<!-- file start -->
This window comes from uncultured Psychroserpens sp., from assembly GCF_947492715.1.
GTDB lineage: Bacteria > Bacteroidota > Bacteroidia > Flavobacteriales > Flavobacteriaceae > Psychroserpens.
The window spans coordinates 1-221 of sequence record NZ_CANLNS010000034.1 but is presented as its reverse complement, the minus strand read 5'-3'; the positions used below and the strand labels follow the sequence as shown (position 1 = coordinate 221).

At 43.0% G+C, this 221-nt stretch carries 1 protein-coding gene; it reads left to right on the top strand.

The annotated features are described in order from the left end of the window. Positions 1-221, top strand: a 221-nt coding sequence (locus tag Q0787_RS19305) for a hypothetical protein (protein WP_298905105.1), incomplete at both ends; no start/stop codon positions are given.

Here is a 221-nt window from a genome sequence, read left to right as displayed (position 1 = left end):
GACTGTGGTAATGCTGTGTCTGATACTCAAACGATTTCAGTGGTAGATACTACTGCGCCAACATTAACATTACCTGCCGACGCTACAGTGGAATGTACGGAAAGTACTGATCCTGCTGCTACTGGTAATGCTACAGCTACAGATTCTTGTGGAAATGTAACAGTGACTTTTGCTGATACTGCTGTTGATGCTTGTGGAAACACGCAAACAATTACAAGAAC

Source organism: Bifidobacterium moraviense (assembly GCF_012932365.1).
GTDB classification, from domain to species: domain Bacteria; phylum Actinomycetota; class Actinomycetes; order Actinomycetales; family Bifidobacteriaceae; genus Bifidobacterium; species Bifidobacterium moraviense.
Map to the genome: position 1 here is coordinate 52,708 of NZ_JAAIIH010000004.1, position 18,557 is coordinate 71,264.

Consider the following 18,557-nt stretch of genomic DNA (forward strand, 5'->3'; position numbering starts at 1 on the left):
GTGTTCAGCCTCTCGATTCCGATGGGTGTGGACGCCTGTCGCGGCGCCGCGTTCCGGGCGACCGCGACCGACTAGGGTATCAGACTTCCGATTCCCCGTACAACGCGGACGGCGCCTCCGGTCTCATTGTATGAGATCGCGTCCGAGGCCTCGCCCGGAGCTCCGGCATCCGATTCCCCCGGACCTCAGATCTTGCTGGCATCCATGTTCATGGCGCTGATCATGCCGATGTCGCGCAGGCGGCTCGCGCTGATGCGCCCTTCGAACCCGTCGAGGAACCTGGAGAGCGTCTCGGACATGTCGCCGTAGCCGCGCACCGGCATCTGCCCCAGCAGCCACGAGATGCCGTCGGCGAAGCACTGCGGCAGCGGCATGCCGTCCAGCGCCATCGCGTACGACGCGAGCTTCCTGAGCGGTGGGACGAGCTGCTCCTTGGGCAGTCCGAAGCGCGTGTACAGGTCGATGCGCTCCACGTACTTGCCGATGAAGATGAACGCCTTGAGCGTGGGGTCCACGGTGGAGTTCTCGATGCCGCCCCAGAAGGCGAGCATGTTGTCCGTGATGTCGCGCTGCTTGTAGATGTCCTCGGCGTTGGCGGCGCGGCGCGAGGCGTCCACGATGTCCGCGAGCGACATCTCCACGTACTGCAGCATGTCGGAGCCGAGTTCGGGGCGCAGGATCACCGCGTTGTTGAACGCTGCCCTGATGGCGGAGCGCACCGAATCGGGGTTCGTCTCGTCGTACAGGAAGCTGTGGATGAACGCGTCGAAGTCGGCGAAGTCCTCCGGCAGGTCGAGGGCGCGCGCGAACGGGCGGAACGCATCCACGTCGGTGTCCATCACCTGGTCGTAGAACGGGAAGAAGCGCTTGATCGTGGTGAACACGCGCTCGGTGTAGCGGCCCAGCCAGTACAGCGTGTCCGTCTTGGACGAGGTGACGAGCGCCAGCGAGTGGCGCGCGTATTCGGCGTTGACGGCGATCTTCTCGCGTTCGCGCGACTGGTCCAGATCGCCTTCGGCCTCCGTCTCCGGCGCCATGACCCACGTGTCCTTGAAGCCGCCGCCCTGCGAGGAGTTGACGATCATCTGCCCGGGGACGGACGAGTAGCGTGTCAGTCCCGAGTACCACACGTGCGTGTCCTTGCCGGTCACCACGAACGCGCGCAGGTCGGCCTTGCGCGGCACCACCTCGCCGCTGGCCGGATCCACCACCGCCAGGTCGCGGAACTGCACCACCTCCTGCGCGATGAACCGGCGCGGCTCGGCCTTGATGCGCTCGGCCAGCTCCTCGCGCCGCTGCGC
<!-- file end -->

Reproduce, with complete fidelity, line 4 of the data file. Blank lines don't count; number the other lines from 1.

At 43.0% G+C, this 221-nt stretch carries 1 protein-coding gene; it reads left to right on the top strand.